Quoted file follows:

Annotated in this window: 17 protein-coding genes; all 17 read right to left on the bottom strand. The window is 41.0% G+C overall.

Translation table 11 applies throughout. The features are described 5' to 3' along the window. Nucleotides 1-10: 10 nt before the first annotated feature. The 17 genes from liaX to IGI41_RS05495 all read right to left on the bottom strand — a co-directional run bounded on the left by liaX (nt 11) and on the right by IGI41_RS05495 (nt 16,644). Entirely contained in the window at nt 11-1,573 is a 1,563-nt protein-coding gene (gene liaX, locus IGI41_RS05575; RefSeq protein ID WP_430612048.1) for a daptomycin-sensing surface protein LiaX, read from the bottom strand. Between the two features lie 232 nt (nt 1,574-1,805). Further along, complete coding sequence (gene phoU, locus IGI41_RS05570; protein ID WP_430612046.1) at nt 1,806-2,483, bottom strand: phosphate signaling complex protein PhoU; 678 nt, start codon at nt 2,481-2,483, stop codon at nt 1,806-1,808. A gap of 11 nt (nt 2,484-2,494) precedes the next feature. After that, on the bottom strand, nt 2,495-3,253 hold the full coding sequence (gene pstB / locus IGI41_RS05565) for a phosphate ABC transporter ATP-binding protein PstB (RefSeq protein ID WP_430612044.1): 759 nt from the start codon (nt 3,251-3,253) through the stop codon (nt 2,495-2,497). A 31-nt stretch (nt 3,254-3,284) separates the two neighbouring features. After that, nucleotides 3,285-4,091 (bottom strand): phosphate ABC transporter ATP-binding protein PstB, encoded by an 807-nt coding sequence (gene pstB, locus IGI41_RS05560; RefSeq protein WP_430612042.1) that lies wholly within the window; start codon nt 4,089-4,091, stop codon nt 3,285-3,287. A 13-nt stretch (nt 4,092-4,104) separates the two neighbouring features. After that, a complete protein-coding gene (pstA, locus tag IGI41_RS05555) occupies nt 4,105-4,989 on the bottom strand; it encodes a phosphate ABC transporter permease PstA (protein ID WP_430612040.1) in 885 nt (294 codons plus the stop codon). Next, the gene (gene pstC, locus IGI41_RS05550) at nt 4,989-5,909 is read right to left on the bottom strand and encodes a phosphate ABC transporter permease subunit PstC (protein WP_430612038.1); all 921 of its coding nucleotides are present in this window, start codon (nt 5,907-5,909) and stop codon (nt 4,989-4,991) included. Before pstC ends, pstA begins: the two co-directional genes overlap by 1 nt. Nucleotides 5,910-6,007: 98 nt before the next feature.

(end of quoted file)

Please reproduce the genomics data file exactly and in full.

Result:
Annotated in this window: 17 protein-coding genes; all 17 read right to left on the bottom strand. The window is 41.0% G+C overall.

Translation table 11 applies throughout. The features are described 5' to 3' along the window. Nucleotides 1-10: 10 nt before the first annotated feature. The 17 genes from liaX to IGI41_RS05495 all read right to left on the bottom strand — a co-directional run bounded on the left by liaX (nt 11) and on the right by IGI41_RS05495 (nt 16,644). Entirely contained in the window at nt 11-1,573 is a 1,563-nt protein-coding gene (gene liaX, locus IGI41_RS05575; RefSeq protein ID WP_430612048.1) for a daptomycin-sensing surface protein LiaX, read from the bottom strand. Between the two features lie 232 nt (nt 1,574-1,805). Further along, complete coding sequence (gene phoU, locus IGI41_RS05570; protein ID WP_430612046.1) at nt 1,806-2,483, bottom strand: phosphate signaling complex protein PhoU; 678 nt, start codon at nt 2,481-2,483, stop codon at nt 1,806-1,808. A gap of 11 nt (nt 2,484-2,494) precedes the next feature. After that, on the bottom strand, nt 2,495-3,253 hold the full coding sequence (gene pstB / locus IGI41_RS05565) for a phosphate ABC transporter ATP-binding protein PstB (RefSeq protein ID WP_430612044.1): 759 nt from the start codon (nt 3,251-3,253) through the stop codon (nt 2,495-2,497). A 31-nt stretch (nt 3,254-3,284) separates the two neighbouring features. After that, nucleotides 3,285-4,091 (bottom strand): phosphate ABC transporter ATP-binding protein PstB, encoded by an 807-nt coding sequence (gene pstB, locus IGI41_RS05560; RefSeq protein WP_430612042.1) that lies wholly within the window; start codon nt 4,089-4,091, stop codon nt 3,285-3,287. A 13-nt stretch (nt 4,092-4,104) separates the two neighbouring features. After that, a complete protein-coding gene (pstA, locus tag IGI41_RS05555) occupies nt 4,105-4,989 on the bottom strand; it encodes a phosphate ABC transporter permease PstA (protein ID WP_430612040.1) in 885 nt (294 codons plus the stop codon). Next, the gene (gene pstC, locus IGI41_RS05550) at nt 4,989-5,909 is read right to left on the bottom strand and encodes a phosphate ABC transporter permease subunit PstC (protein WP_430612038.1); all 921 of its coding nucleotides are present in this window, start codon (nt 5,907-5,909) and stop codon (nt 4,989-4,991) included. Before pstC ends, pstA begins: the two co-directional genes overlap by 1 nt. Nucleotides 5,910-6,007: 98 nt before the next feature.